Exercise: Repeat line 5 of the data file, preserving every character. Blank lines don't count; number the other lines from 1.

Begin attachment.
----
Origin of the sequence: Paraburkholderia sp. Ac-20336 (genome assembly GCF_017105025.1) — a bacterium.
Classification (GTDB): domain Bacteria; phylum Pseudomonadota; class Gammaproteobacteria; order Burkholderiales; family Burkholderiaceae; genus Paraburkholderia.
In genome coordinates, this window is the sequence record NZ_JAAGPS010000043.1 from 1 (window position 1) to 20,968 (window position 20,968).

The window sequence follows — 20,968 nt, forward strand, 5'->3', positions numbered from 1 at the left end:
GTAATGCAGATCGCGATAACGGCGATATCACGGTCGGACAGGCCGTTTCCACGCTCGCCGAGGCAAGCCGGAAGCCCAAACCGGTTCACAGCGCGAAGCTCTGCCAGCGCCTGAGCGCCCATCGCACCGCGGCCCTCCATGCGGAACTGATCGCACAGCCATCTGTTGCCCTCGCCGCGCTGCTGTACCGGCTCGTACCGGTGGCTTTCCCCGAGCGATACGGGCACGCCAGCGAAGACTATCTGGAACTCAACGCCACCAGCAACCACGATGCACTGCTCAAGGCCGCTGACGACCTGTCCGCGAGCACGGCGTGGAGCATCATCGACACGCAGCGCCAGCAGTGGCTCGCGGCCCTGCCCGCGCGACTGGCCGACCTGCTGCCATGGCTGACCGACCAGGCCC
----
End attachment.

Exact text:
GTAATGCAGATCGCGATAACGGCGATATCACGGTCGGACAGGCCGTTTCCACGCTCGCCGAGGCAAGCCGGAAGCCCAAACCGGTTCACAGCGCGAAGCTCTGCCAGCGCCTGAGCGCCCATCGCACCGCGGCCCTCCATGCGGAACTGATCGCACAGCCATCTGTTGCCCTCGCCGCGCTGCTGTACCGGCTCGTACCGGTGGCTTTCCCCGAGCGATACGGGCACGCCAGCGAAGACTATCTGGAACTCAACGCCACCAGCAACCACGATGCACTGCTCAAGGCCGCTGACGACCTGTCCGCGAGCACGGCGTGGAGCATCATCGACACGCAGCGCCAGCAGTGGCTCGCGGCCCTGCCCGCGCGACTGGCCGACCTGCTGCCATGGCTGACCGACCAGGCCC